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    12 May, 2005

    Plaid Cymru and the myths of defeat

    At Welsh Labour's conference in March, Peter Hain said that Plaid was the party of three leaders: Ieuan Wyn Jones in Cardiff, Elfyn Llwyd in Westminster, 'and Dafydd Iwan, in denial.' That seems to be a fair reflection on the Plaid Cymru post-mortem so far.

    Plaid has gone backwards since 2001. They lost nearly a third of their Assembly Members in 2003; their two flagship Valleys' councils in 2004; and possibly their most talented MP in 2005.

    After they lost the Rhondda, in 2003, they claimed we had spent £100,000 on our local campaign.

    After they lost Rhondda Cynon Taff Council, in 2004, they claimed we had spent £250,000 on the campaign. In fact, it was community campaigning that won it for us.

    Now, to deflect attention from their disastrous results, Plaid seem to be claiming that holding Carmarthen East and Dinefwr with an increased majority was a tremendous success because we had spent thousands there targetting Adam Price. There doesn't seem to be a link to the actual Western Mail story with Adam Price's claims that we had spent tens of thousands there. Sorry to disappoint them, but as far as I can see our candidate there just had a couple of visits and a few mentions in our press releases.

    They are also blaming the loss of Ynys Mon on the intervention of the independent candidate Peter Rogers. I think the high workrate and profile of Labour's Albert Owen has more to do with it, but if they want to remain in denial, that's up to them.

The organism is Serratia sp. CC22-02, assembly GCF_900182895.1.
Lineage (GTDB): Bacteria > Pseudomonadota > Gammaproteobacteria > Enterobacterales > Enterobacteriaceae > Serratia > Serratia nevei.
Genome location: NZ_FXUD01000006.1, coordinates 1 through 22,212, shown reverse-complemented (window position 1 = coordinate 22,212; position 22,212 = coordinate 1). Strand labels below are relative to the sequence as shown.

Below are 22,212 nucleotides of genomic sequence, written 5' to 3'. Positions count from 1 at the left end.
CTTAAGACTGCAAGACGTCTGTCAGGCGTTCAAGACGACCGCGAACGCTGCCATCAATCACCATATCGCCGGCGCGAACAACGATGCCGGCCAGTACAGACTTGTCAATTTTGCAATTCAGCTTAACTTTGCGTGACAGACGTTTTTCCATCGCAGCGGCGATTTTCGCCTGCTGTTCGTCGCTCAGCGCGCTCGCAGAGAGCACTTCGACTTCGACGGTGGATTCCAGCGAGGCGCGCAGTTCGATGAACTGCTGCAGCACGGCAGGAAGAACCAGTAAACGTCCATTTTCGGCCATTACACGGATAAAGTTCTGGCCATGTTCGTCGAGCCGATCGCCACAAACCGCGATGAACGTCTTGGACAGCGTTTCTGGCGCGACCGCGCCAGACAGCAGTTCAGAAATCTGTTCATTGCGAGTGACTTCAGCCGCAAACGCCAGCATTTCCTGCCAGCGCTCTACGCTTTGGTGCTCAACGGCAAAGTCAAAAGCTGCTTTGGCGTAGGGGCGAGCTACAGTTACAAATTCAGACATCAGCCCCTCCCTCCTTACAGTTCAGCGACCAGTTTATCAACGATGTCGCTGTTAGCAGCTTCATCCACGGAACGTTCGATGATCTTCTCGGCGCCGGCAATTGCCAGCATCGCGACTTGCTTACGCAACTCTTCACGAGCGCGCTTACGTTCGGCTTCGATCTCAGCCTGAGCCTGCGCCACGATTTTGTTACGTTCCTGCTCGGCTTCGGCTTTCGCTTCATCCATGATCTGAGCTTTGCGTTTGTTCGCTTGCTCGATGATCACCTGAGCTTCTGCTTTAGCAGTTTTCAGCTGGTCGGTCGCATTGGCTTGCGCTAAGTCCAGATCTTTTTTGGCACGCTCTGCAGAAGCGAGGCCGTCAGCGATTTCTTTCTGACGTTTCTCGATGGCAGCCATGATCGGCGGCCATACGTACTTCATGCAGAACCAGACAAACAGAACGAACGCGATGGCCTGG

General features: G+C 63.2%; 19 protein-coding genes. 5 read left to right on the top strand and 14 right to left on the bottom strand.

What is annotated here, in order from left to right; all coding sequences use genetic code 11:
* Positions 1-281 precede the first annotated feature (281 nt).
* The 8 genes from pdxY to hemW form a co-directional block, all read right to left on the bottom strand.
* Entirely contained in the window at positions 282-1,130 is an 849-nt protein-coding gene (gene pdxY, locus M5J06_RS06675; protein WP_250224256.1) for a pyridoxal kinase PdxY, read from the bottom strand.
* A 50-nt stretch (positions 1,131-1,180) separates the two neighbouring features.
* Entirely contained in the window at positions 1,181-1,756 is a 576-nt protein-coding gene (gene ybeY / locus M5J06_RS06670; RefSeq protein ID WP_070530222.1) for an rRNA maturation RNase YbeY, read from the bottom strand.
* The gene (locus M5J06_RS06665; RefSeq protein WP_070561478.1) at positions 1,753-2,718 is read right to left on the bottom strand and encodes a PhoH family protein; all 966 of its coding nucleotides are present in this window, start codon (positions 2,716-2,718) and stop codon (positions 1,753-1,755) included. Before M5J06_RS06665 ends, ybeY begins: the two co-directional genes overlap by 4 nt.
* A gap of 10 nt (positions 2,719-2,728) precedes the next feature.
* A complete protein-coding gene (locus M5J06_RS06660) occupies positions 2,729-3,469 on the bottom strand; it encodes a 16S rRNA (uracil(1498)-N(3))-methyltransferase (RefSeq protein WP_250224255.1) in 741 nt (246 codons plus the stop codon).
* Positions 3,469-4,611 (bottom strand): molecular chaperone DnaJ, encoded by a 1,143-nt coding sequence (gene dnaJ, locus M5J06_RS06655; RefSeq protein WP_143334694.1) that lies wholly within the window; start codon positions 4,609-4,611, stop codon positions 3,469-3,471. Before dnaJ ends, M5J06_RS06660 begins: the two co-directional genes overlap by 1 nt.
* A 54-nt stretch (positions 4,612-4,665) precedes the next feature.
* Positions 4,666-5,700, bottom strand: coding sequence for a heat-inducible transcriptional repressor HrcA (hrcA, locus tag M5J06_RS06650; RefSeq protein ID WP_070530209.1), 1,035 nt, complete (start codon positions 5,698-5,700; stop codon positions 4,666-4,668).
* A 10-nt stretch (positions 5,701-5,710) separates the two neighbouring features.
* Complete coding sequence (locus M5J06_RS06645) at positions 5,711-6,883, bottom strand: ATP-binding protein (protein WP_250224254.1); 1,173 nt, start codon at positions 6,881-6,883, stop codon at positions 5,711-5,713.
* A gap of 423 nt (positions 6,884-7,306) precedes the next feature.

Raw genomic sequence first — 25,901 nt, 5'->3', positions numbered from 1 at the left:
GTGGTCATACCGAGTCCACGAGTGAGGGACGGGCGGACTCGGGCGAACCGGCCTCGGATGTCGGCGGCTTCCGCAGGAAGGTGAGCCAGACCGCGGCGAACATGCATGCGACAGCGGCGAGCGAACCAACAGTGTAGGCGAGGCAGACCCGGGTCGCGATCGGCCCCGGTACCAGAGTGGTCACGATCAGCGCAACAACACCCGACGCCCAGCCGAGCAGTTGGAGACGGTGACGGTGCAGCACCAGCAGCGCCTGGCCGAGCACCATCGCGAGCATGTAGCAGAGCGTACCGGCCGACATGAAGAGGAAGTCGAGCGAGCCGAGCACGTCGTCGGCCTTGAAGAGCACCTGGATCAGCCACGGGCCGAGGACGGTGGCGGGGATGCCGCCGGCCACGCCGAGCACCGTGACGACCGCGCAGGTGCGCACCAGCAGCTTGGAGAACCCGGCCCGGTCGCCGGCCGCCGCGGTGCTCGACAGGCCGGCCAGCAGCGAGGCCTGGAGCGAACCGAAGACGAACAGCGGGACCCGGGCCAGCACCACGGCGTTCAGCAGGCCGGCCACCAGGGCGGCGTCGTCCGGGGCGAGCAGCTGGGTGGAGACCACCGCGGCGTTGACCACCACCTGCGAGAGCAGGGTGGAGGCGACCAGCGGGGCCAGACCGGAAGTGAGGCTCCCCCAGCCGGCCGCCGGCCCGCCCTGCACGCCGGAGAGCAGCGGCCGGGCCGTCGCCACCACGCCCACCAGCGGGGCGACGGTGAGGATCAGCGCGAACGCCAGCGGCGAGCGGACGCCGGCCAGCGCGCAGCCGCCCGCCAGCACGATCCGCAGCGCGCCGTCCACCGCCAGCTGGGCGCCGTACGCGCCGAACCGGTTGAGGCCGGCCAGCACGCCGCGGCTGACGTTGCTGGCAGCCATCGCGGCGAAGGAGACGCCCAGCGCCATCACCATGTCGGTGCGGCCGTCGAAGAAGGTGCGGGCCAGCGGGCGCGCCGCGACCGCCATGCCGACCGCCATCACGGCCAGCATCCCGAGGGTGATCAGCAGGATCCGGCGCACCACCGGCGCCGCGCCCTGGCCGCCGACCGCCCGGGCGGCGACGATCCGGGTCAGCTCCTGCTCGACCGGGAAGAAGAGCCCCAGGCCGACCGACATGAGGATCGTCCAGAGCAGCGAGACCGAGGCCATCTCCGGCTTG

Some of the Plaid members are wiser than this, and it may be they will have a thorough rethink. There are some suggestions that they are embarking on a painful internal debate . While they can be expected to do better overall in the Assembly elections, compared to the UK General election, I think they may well lose their place as the official Opposition in the Assembly next time to the Tories. They will be under pressure from ourselves, the Lib Dems and the Tories in several of their seats in 2007.

    Finally, I was entertained by the bar-chart used by Rhondda Plaid Cymru in one of their election leaflets, trying to show they were catching us up. It showed their vote going up from 21% in 2001, to 27% in the 2003 Assembly election and 35% in the RCT Council election in 2004. Just the small matter of the fall in their vote between 1999's Council and Assembly elections and the 2001 General Election and the subsequent assembly and Council elections. They ended up with 15.9% in the Rhondda this time: their worst Rhondda result since 1997, of course.

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    Promoted by Leighton Andrews AM, National Assembly for Wales, Cardiff CF99 1NA.

    Author's editorial policy: This blog does not publish anonymous comments, unless they are really witty and I like them. If you have something to say, then have the courage of your convictions and use your name or an identifiable alias. Even then I reserve the right not to publish comments that are malicious, defamatory, stupid, pointlessly cynical or boring. Any of the statements or comments made above should be regarded as personal and not necessarily those of the National Assembly for Wales, any constituent part or connected body.